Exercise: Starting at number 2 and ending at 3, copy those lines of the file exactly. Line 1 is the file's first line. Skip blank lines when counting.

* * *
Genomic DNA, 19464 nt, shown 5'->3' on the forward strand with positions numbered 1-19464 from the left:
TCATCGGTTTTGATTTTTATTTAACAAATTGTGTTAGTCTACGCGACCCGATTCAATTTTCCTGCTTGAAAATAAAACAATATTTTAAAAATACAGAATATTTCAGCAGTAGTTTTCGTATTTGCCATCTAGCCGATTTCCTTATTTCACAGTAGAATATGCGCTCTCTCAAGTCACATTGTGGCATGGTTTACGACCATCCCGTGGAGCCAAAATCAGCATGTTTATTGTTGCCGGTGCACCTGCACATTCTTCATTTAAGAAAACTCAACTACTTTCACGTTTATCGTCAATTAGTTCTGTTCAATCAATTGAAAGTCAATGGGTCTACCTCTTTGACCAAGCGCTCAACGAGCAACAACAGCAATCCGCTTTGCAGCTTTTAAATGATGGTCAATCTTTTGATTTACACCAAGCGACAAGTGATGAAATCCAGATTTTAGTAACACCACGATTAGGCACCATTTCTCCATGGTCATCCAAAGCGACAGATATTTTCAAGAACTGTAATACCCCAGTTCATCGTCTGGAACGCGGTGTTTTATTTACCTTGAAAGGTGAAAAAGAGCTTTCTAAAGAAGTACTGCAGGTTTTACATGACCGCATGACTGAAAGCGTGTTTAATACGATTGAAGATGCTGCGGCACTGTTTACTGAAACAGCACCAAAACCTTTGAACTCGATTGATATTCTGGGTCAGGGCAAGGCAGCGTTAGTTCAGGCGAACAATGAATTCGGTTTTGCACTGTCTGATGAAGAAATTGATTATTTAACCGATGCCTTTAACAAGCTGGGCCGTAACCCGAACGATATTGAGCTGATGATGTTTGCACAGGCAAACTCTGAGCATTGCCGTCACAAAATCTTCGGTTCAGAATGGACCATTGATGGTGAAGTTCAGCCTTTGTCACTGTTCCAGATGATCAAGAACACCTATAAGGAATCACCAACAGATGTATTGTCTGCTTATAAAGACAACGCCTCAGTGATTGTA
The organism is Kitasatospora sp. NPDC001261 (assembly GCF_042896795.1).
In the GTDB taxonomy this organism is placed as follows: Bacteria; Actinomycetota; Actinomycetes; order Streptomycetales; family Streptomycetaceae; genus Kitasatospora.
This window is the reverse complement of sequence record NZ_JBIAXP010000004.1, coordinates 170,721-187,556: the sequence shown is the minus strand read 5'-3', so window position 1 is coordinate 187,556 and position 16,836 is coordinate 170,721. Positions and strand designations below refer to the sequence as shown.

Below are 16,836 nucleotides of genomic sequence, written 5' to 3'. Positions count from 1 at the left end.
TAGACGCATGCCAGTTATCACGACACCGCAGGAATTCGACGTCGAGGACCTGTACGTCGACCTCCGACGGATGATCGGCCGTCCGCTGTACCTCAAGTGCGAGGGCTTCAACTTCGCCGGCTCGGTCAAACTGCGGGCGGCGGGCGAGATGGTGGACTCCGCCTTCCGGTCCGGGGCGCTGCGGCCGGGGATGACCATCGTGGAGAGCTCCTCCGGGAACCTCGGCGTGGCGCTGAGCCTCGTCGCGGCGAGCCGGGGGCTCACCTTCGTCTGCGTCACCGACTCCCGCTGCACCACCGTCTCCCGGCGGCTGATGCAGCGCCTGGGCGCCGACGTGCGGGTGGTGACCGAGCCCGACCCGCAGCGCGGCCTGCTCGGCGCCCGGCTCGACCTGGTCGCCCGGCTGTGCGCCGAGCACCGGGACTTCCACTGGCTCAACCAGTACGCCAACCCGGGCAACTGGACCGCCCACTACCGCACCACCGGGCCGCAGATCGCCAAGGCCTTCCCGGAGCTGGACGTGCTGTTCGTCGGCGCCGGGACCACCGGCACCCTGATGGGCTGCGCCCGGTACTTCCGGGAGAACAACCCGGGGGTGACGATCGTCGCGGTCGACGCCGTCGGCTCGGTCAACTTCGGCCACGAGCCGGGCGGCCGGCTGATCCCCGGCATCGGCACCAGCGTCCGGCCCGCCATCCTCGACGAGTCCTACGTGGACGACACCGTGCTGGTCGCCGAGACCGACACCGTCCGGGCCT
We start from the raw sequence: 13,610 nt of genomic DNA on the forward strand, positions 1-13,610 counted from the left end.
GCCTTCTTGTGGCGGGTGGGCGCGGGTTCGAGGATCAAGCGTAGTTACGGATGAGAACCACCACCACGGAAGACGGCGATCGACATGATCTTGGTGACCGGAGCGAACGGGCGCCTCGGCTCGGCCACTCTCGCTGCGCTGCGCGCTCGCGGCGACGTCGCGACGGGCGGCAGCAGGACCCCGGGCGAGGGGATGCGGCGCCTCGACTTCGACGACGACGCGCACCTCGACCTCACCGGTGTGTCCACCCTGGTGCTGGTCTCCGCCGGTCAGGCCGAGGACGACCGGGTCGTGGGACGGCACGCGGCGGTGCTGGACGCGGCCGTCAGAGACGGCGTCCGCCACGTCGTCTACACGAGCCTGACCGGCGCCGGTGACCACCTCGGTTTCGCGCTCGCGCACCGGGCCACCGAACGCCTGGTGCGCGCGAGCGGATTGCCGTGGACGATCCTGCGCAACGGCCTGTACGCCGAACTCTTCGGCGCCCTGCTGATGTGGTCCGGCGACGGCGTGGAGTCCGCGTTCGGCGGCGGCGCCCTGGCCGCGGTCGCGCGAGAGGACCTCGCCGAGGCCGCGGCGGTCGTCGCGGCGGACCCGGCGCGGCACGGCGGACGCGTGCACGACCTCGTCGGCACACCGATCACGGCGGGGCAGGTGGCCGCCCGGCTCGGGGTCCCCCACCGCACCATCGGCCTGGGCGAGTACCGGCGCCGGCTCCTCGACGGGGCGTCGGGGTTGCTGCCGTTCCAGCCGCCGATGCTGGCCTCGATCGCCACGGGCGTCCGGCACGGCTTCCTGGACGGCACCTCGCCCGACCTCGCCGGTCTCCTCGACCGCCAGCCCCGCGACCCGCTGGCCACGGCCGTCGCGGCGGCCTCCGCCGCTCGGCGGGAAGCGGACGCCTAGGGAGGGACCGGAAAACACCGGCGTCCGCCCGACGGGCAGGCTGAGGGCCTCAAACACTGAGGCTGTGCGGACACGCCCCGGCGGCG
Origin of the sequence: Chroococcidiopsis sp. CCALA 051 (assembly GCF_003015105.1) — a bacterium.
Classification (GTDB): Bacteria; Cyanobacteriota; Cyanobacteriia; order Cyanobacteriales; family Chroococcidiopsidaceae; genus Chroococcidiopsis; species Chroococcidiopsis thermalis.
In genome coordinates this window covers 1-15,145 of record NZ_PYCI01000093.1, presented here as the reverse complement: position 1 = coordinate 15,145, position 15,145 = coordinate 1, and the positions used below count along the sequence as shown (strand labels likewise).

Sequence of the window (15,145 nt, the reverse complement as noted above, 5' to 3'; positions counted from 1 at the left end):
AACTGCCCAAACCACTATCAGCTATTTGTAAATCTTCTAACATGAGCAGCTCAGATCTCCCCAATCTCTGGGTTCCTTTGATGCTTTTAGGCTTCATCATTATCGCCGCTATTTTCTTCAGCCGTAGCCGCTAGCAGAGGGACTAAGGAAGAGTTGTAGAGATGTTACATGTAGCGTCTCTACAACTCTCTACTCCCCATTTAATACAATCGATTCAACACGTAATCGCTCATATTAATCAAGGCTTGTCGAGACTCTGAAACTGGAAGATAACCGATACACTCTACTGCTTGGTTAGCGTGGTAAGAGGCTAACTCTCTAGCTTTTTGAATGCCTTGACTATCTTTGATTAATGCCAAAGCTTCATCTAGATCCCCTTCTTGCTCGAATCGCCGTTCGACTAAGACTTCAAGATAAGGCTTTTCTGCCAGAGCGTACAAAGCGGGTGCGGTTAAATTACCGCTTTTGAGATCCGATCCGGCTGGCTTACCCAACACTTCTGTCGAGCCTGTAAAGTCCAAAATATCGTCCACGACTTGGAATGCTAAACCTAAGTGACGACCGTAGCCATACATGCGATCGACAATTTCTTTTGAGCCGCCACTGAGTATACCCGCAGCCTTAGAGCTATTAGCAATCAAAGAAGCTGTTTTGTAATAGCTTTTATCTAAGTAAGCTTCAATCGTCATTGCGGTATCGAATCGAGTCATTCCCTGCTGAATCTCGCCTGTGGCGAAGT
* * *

TCATCGGTTTTGATTTTTATTTAACAAATTGTGTTAGTCTACGCGACCCGATTCAATTTTCCTGCTTGAAAATAAAACAATATTTTAAAAATACAGAATATTTCAGCAGTAGTTTTCGTATTTGCCATCTAGCCGATTTCCTTATTTCACAGTAGAATATGCGCTCTCTCAAGTCACATTGTGGCATGGTTTACGACCATCCCGTGGAGCCAAAATCAGCATGTTTATTGTTGCCGGTGCACCTGCACATTCTTCATTTAAGAAAACTCAACTACTTTCACGTTTATCGTCAATTAGTTCTGTTCAATCAATTGAAAGTCAATGGGTCTACCTCTTTGACCAAGCGCTCAACGAGCAACAACAGCAATCCGCTTTGCAGCTTTTAAATGATGGTCAATCTTTTGATTTACACCAAGCGACAAGTGATGAAATCCAGATTTTAGTAACACCACGATTAGGCACCATTTCTCCATGGTCATCCAAAGCGACAGATATTTTCAAGAACTGTAATACCCCAGTTCATCGTCTGGAACGCGGTGTTTTATTTACCTTGAAAGGTGAAAAAGAGCTTTCTAAAGAAGTACTGCAGGTTTTACATGACCGCATGACTGAAAGCGTGTTTAATACGATTGAAGATGCTGCGGCACTGTTTACTGAAACAGCACCAAAACCTTTGAACTCGATTGATATTCTGGGTCAGGGCAAGGCAGCGTTAGTTCAGGCGAACAATGAATTCGGTTTTGCACTGTCTGATGAAGAAATTGATTATTTAACCGATGCCTTTAACAAGCTGGGCCGTAACCCGAACGATATTGAGCTGATGATGTTTGCACAGGCAAACTCTGAGCATTGCCGTCACAAAATCTTCGGTTCAGAATGGACCATTGATGGTGAAGTTCAGCCTTTGTCACTGTTCCAGATGATCAAGAACACCTATAAGGAATCACCAACAGATGTATTGTCTGCTTATAAAGACAACGCCTCAGTGATTGTA
The organism is Kitasatospora sp. NPDC001261 (assembly GCF_042896795.1).